3 Steps to Aligning Short and Long-term Inbound Strategy

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Today’s fragmented digital landscape makes it harder than ever for businesses to connect with the right customer at the right time, much less distribute the right information. As a result, many companies have developed a fragmented digital marketing strategy. Their short-term strategy produces quick wins: a Facebook contest boosts company page likes, a promoted post drives downloads for a white paper. While these quick wins are great, they don’t always translate into sales. That’s because there’s a fundamental misalignment between short and long-term inbound strategy. What happens when the Facebook contest ends or after the white paper gets downloaded?

While today’s buyers are hyper-informed and aware, they also aren’t talking directly to a sales team until much later in the sales cycle. Instead, they’re busy gathering information and evaluating solution providers. In fact, buyers go through about 57% of the purchasing process before ever talking to sales. They don’t want to listen to your sales pitch until they’re fully informed and ready to make a decision. This is where alignment between short and long-term strategy is so important: once you’ve captured someone’s attention through a short-term engagement tactic – like a Facebook contest – how do you keep that attention and nurture that relationship? Your solution: align your short and long-term marketing into one seamless strategy.

Inbound Marketing: How “Quick Win” Tactics and Long-term Strategy Fit Together

The real value of inbound marketing is achieved through long-term, strategic commitment. Consider the following: a company executive is searching for information about a common industry problem. The executive does a quick Google search and finds an article published by your company on the topic. Your company’s website is at the top of Google’s search results. The executive clicks over to your website where he finds even more valuable content on his problem. A call-to-action gently urges him to sign up for your company email list, in exchange for a white paper with additional detailed information.

After the executive downloads the white paper, he receives a follow-up email a week later checking in on his needs. Slowly, your company builds a relationship with the executive. When he is ready to make a purchase, your business has already established itself as the go-to solution provider. Plus, since your team has an established relationship with the executive, you’re familiar with his pain points and needs. It’s easier to eliminate barriers to decision-making and drive consensus to close the deal. You defined the buying vision in your favor, stayed top of mind throughout the decision making process, and ultimately closed the deal.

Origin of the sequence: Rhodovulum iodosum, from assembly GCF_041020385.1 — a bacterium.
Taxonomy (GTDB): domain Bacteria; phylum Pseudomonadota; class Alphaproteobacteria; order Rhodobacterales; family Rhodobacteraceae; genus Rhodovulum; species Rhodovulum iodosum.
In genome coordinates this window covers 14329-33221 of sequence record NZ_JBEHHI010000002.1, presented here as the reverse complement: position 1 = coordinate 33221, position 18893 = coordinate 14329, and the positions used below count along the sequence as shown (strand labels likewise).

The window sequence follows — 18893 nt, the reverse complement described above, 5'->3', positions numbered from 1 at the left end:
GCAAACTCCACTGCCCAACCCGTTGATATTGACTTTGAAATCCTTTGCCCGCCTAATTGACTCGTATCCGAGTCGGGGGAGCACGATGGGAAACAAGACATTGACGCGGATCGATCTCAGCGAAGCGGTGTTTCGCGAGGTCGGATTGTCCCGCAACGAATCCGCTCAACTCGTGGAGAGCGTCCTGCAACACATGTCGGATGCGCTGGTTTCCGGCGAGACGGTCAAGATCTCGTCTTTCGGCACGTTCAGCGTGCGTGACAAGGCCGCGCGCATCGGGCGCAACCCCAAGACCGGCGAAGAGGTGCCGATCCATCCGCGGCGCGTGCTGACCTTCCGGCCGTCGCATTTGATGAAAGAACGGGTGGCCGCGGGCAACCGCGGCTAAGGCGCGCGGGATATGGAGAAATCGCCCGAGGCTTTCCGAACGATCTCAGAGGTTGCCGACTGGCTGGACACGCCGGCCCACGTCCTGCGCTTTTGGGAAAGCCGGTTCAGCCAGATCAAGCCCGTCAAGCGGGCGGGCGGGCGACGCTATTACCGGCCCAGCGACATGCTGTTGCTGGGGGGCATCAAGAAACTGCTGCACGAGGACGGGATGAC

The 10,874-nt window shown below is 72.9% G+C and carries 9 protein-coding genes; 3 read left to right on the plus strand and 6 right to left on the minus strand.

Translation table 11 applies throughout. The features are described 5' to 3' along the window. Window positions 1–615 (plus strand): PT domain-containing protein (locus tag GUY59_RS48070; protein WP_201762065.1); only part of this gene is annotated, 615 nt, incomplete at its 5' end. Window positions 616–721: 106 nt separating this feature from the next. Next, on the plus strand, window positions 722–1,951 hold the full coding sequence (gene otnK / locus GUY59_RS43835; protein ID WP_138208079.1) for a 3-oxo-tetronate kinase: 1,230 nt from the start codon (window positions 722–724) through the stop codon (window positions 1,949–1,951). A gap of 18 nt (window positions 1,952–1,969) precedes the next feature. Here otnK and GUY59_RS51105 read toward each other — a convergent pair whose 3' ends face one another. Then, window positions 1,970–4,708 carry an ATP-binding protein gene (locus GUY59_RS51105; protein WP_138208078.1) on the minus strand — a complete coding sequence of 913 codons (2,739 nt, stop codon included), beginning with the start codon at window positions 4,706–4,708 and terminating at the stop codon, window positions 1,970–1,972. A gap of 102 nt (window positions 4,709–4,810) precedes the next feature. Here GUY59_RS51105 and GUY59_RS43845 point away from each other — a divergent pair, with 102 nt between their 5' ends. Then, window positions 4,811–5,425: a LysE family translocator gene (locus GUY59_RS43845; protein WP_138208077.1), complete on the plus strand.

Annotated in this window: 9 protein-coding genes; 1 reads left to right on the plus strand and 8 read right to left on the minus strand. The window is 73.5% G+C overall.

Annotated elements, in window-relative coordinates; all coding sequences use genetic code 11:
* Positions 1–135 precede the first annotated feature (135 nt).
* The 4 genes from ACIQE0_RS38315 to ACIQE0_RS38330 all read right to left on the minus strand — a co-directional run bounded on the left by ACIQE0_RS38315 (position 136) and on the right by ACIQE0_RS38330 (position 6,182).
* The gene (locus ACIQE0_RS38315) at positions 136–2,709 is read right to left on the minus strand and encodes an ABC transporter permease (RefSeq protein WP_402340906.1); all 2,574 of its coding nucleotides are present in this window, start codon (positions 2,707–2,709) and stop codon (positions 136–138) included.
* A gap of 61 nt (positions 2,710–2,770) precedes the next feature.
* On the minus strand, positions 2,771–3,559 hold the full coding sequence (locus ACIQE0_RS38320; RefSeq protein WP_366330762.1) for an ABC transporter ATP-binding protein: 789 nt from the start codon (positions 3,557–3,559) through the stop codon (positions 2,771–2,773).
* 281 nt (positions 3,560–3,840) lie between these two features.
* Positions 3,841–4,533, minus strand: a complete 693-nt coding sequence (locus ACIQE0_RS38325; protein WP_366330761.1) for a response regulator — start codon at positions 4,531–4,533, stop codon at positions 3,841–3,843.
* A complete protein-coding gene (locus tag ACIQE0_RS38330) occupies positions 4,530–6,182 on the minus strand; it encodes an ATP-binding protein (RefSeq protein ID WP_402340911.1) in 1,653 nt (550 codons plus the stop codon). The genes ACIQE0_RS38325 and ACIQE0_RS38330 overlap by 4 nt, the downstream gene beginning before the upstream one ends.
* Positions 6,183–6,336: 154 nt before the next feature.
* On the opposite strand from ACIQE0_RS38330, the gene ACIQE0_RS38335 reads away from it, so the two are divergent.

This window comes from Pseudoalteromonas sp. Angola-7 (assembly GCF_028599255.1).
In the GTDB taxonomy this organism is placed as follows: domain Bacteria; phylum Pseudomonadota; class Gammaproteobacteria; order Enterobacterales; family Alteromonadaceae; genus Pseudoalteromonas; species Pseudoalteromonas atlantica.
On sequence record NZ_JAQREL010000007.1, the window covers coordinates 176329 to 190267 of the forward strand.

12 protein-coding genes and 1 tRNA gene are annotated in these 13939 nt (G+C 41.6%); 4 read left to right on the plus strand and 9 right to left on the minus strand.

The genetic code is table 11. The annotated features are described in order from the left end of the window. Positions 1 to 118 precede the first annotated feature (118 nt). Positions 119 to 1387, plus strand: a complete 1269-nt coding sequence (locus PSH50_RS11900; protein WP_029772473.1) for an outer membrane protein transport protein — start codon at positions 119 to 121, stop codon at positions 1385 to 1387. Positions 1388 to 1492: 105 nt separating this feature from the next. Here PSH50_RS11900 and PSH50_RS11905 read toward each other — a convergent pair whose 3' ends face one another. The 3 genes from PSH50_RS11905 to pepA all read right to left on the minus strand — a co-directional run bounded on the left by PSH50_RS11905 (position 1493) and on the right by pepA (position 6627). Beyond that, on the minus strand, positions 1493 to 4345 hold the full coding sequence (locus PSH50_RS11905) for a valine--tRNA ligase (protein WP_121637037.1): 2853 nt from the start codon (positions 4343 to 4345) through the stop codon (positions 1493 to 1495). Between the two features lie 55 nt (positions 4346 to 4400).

How to Create a Unified Inbound Strategy

Are there holes in your inbound strategy? Here’s how to identify common problems and create a unified plan:

  1. Ask “What happens next?” This question applies to everything from social media engagement to content downloads. After a lead is identified, how will your company nurture that lead through the sales cycle? Use short-term tactics to fill your pipeline with qualified leads and then use long-term tactics to keep these leads engaged and convert them into customers.
  2. SEO takes more than on-page optimization. Yes, optimizing on-page elements like title tags, headings and URL structure is important. But that’s just one piece of the puzzle. Google likes fresh content, including updates to existing pages and the creation of new pages. (Check out Moz’s excellent guide to fresh content for a full run down on the SEO benefits.) The rate of new link growth is also a freshness signal. So don’t assume you can tweak a few page elements and call it a day. If you want to rank at the top, you need to consistently produce quality, relevant content.
  3. Identify "lead leakage". Go beyond page views and social media likes and take a closer look at your core engagement metrics as leads move through the sales funnel. How many leads visited your website and then took some form of action (e.g., downloaded a white paper, signed up for a webinar, emailed for more information). Where are you "leaking leads" in your sales cycle? Identify problem places and consider how your long-term marketing strategy can adjust to stop this fall-off. Maybe you need more case studies to prove your value and eliminate barriers to decision making. Or maybe you need a more robust email marketing program to keep in touch with leads. What does the data tell you?

Marrying your short and long-term marketing strategies ensures you always have fresh leads in your pipeline and that you have a plan for consistently moving these leads through your sales funnel. It's the best of both worlds: short-term wins and long-term success.

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Isaac Oswalt

Owner of 21 Handshake, a strategic marketing company, driven to grow relationship-driven businesses. Futurist in nature, Isaac displays a deep desire to preserve the human element in today's business. Trust being the ultimate currency, his clients appreciate that "new and stronger handshakes" is a success metric in their businesses.

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